Magno perceived a pattern of air-bag nondeployments in the Cobalts “that does not exist in their peers,” according to one memo. He’d earlier asked for a decision to start an investigation within two weeks, according to a Sept. 5, 2007, e-mail to senior officials in the agency’s Office of Defects Investigation.
Magno, in the e-mail, said the agency knew of cases in which frontal air bags didn’t deploy “in severe front crashes under circumstances where they would be expected to function and reduce injury levels.”
He also presented agency officials with so-called early warning data, compiled from customer complaints and injury reports, four crash investigations into air bags that didn’t work and four GM technical-service bulletins. These company communications with dealers describe repairs that should be offered to customers while stopping short of a publicized safety recall.
The Defects Assessement Division did what it’s trained to do in this case, and that’s to raise red flags, Friedman told reporters April 2.
“That’s what we tell them to do,” Friedman said. “We dig deeper into the data and the into the cases to understand if there’s sufficient information of a specific defect or of a trend that allows us to move forward.”
The documents released yesterday also pointed to a history of contentiousness between GM and its regulator that continued beyond the automaker’s bailout by U.S. taxpayers.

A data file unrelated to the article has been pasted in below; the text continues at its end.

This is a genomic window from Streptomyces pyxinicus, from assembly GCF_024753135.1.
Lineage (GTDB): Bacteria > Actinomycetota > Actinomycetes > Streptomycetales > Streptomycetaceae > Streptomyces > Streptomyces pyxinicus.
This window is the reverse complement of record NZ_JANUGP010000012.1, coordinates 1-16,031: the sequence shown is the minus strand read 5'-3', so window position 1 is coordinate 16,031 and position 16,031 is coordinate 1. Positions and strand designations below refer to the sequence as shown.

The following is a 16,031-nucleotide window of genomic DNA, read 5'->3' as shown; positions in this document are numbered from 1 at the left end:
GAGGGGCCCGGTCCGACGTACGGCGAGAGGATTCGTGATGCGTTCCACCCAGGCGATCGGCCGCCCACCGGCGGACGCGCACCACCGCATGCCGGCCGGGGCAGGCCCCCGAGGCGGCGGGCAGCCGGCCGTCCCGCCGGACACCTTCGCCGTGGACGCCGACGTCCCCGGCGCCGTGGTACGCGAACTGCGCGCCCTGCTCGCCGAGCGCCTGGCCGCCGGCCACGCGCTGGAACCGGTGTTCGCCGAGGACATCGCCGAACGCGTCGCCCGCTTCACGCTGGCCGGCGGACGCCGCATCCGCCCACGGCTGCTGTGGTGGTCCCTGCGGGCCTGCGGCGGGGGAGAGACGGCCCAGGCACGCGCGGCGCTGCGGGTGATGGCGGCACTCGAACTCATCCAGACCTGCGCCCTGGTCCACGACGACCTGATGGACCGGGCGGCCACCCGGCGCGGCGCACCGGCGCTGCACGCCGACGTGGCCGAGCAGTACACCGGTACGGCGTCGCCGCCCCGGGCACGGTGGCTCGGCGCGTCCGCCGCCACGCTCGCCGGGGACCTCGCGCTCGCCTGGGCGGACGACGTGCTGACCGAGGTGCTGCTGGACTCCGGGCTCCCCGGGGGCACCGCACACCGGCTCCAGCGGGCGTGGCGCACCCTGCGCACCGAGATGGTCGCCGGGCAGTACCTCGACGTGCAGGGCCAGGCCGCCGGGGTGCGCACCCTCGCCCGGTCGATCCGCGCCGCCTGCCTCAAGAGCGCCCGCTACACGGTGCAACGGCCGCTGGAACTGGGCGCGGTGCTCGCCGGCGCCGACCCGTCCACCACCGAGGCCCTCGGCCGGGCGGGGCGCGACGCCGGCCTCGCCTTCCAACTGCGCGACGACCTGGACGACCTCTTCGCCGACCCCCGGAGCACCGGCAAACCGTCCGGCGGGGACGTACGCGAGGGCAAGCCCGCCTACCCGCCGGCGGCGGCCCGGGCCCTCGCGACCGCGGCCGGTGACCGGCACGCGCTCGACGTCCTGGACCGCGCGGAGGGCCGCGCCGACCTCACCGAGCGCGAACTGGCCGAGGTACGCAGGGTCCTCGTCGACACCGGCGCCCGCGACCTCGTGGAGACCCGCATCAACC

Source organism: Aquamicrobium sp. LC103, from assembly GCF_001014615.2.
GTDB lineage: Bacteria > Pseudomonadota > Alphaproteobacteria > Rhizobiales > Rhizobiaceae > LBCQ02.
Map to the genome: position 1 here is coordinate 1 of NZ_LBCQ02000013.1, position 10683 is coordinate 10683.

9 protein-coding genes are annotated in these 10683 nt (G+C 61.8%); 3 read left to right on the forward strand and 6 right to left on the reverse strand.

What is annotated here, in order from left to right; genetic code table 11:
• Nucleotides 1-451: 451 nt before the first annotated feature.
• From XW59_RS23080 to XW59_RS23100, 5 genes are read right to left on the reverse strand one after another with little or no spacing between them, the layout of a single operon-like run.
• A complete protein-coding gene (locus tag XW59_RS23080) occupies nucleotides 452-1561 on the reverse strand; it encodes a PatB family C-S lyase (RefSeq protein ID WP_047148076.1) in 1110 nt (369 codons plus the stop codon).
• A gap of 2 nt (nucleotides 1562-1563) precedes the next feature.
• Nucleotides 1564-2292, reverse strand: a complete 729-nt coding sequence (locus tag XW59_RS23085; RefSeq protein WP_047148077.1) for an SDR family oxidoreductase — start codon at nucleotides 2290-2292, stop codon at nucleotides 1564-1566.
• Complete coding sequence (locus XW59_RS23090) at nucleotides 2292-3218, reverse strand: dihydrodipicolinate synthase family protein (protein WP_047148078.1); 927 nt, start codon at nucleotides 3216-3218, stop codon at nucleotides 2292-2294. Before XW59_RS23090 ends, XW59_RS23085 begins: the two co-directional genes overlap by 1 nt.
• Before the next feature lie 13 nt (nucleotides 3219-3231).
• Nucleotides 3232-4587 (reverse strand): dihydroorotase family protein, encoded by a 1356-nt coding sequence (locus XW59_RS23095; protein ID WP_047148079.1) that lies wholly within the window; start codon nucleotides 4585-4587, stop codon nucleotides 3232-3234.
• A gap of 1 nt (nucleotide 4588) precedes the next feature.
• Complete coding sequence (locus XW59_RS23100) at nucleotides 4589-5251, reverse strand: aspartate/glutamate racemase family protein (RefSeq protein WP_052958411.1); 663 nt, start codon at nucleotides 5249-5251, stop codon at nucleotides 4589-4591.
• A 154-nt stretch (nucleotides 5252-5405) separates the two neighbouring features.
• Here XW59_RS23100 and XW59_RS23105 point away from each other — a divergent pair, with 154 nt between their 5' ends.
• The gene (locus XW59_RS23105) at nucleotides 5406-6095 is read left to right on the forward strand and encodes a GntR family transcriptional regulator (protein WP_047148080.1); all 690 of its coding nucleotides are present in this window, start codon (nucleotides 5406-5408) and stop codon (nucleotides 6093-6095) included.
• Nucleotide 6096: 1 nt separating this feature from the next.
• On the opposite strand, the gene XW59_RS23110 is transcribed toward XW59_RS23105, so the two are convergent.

In July 2013, less than a year before GM’s recall, the head of NHTSA’s Office of Defects Investigation, Frank Borris, complained to Carmen Benavides, GM’s director of product investigations.
“The general perception is that GM is slow to communicate, slow to act, and, at times, requires additional effort of ODI that we do not feel is necessary with some of your peers,” Borris said.
Borris listed six points of contention between regulators and the company, including an attempt to handle an air-bag fix for the Chevrolet Malibu as a “customer satisfaction campaign” rather than a safety recall.
GM also angered agency officials by trying to handle a “fairly obvious” defect involving module connectors with a non-public technical service bulletin to dealers in 2012, Borris said.
The note got a rapid reaction from GM senior executives, including Mike Robinson, vice president of sustainability and global regulatory affairs.
“This note from NHTSA, both the content and the tone, comes like a bolt out of the blue,” Robinson said. “We need to address this immediately and I would like to discuss. We worked way too hard to earn a reputation as the best, and we are not going to let this slide.”
NHTSA also has come under its share of criticism for delays.
Scovel’s review will be the fourth by his office into the effectiveness of NHTSA’s defects-screening process since 2002. In 2011, a report found the office didn’t meet its own timeliness goals in more than half the cases.
The agency has made changes to address the criticisms, Scovel told senators April 2. How effective those changes have been won’t be known until the current probe is complete, he said.
For his part, Friedman said NHTSA has realized it needs to improve.
“We’re in the middle of our due diligence effort,” he said. “We’re applying lessons learned along the way.”